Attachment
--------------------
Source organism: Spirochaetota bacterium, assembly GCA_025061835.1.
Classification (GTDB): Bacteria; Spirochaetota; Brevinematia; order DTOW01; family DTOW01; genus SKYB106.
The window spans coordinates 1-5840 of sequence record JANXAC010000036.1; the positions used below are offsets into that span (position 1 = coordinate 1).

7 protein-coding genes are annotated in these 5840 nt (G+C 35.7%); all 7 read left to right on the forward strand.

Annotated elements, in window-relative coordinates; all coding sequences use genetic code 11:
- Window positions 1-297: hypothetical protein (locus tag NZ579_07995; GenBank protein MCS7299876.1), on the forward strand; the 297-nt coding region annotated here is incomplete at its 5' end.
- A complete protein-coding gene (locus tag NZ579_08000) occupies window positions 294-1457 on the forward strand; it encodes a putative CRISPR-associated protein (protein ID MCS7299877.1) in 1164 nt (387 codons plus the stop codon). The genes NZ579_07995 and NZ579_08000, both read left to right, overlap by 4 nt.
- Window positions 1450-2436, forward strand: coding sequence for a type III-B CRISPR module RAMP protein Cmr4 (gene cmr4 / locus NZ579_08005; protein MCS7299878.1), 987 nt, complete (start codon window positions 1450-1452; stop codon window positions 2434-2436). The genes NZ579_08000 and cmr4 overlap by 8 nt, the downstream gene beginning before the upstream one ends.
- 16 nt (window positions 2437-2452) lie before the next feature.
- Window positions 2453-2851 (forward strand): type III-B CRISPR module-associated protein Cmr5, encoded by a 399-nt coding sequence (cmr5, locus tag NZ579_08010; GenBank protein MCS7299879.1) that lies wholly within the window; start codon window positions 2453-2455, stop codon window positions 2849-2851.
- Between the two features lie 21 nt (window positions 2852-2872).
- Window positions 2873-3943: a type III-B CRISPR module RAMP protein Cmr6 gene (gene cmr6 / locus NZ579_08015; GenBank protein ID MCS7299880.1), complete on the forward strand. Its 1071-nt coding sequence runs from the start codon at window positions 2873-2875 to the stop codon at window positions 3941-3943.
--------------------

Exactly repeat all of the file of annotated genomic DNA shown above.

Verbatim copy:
Source organism: Spirochaetota bacterium, assembly GCA_025061835.1.
Classification (GTDB): Bacteria; Spirochaetota; Brevinematia; order DTOW01; family DTOW01; genus SKYB106.
The window spans coordinates 1-5840 of sequence record JANXAC010000036.1; the positions used below are offsets into that span (position 1 = coordinate 1).

7 protein-coding genes are annotated in these 5840 nt (G+C 35.7%); all 7 read left to right on the forward strand.

Annotated elements, in window-relative coordinates; all coding sequences use genetic code 11:
- Window positions 1-297: hypothetical protein (locus tag NZ579_07995; GenBank protein MCS7299876.1), on the forward strand; the 297-nt coding region annotated here is incomplete at its 5' end.
- A complete protein-coding gene (locus tag NZ579_08000) occupies window positions 294-1457 on the forward strand; it encodes a putative CRISPR-associated protein (protein ID MCS7299877.1) in 1164 nt (387 codons plus the stop codon). The genes NZ579_07995 and NZ579_08000, both read left to right, overlap by 4 nt.
- Window positions 1450-2436, forward strand: coding sequence for a type III-B CRISPR module RAMP protein Cmr4 (gene cmr4 / locus NZ579_08005; protein MCS7299878.1), 987 nt, complete (start codon window positions 1450-1452; stop codon window positions 2434-2436). The genes NZ579_08000 and cmr4 overlap by 8 nt, the downstream gene beginning before the upstream one ends.
- 16 nt (window positions 2437-2452) lie before the next feature.
- Window positions 2453-2851 (forward strand): type III-B CRISPR module-associated protein Cmr5, encoded by a 399-nt coding sequence (cmr5, locus tag NZ579_08010; GenBank protein MCS7299879.1) that lies wholly within the window; start codon window positions 2453-2455, stop codon window positions 2849-2851.
- Between the two features lie 21 nt (window positions 2852-2872).
- Window positions 2873-3943: a type III-B CRISPR module RAMP protein Cmr6 gene (gene cmr6 / locus NZ579_08015; GenBank protein ID MCS7299880.1), complete on the forward strand. Its 1071-nt coding sequence runs from the start codon at window positions 2873-2875 to the stop codon at window positions 3941-3943.